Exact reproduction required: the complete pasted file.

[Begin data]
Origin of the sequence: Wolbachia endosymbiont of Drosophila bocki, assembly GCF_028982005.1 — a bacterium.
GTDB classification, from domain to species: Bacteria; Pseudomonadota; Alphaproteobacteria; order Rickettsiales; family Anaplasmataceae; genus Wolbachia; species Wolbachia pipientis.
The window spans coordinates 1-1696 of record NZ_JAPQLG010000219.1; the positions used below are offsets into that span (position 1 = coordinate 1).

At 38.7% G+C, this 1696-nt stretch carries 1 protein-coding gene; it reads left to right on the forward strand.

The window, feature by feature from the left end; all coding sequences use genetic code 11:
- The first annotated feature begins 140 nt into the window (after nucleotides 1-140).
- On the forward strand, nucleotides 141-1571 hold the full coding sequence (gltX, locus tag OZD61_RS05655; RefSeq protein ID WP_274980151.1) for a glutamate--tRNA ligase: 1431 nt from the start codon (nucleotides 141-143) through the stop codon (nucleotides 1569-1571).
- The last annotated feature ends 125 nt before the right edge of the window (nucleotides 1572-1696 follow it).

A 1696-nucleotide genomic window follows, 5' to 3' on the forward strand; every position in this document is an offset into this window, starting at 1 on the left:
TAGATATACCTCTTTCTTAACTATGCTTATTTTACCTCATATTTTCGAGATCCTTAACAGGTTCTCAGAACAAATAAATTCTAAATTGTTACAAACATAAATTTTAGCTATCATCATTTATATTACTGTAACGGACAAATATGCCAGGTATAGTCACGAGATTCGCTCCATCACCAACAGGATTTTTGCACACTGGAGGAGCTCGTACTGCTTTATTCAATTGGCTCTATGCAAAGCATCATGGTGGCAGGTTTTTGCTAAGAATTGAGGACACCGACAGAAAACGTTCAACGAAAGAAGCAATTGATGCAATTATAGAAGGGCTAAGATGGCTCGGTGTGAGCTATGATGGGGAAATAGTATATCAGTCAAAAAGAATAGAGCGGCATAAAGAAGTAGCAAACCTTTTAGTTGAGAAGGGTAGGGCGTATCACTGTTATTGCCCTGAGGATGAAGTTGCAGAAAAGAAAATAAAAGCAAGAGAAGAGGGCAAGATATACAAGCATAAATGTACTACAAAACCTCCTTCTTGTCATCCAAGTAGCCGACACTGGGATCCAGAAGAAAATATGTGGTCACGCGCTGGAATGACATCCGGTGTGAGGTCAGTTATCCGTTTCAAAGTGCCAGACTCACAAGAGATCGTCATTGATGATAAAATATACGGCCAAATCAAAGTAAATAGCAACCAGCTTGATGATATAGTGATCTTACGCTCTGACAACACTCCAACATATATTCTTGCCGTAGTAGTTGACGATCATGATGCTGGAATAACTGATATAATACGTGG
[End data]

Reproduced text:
Origin of the sequence: Wolbachia endosymbiont of Drosophila bocki, assembly GCF_028982005.1 — a bacterium.
GTDB classification, from domain to species: Bacteria; Pseudomonadota; Alphaproteobacteria; order Rickettsiales; family Anaplasmataceae; genus Wolbachia; species Wolbachia pipientis.
The window spans coordinates 1-1696 of record NZ_JAPQLG010000219.1; the positions used below are offsets into that span (position 1 = coordinate 1).

At 38.7% G+C, this 1696-nt stretch carries 1 protein-coding gene; it reads left to right on the forward strand.

The window, feature by feature from the left end; all coding sequences use genetic code 11:
- The first annotated feature begins 140 nt into the window (after nucleotides 1-140).
- On the forward strand, nucleotides 141-1571 hold the full coding sequence (gltX, locus tag OZD61_RS05655; RefSeq protein ID WP_274980151.1) for a glutamate--tRNA ligase: 1431 nt from the start codon (nucleotides 141-143) through the stop codon (nucleotides 1569-1571).
- The last annotated feature ends 125 nt before the right edge of the window (nucleotides 1572-1696 follow it).

A 1696-nucleotide genomic window follows, 5' to 3' on the forward strand; every position in this document is an offset into this window, starting at 1 on the left:
TAGATATACCTCTTTCTTAACTATGCTTATTTTACCTCATATTTTCGAGATCCTTAACAGGTTCTCAGAACAAATAAATTCTAAATTGTTACAAACATAAATTTTAGCTATCATCATTTATATTACTGTAACGGACAAATATGCCAGGTATAGTCACGAGATTCGCTCCATCACCAACAGGATTTTTGCACACTGGAGGAGCTCGTACTGCTTTATTCAATTGGCTCTATGCAAAGCATCATGGTGGCAGGTTTTTGCTAAGAATTGAGGACACCGACAGAAAACGTTCAACGAAAGAAGCAATTGATGCAATTATAGAAGGGCTAAGATGGCTCGGTGTGAGCTATGATGGGGAAATAGTATATCAGTCAAAAAGAATAGAGCGGCATAAAGAAGTAGCAAACCTTTTAGTTGAGAAGGGTAGGGCGTATCACTGTTATTGCCCTGAGGATGAAGTTGCAGAAAAGAAAATAAAAGCAAGAGAAGAGGGCAAGATATACAAGCATAAATGTACTACAAAACCTCCTTCTTGTCATCCAAGTAGCCGACACTGGGATCCAGAAGAAAATATGTGGTCACGCGCTGGAATGACATCCGGTGTGAGGTCAGTTATCCGTTTCAAAGTGCCAGACTCACAAGAGATCGTCATTGATGATAAAATATACGGCCAAATCAAAGTAAATAGCAACCAGCTTGATGATATAGTGATCTTACGCTCTGACAACACTCCAACATATATTCTTGCCGTAGTAGTTGACGATCATGATGCTGGAATAACTGATATAATACGTGG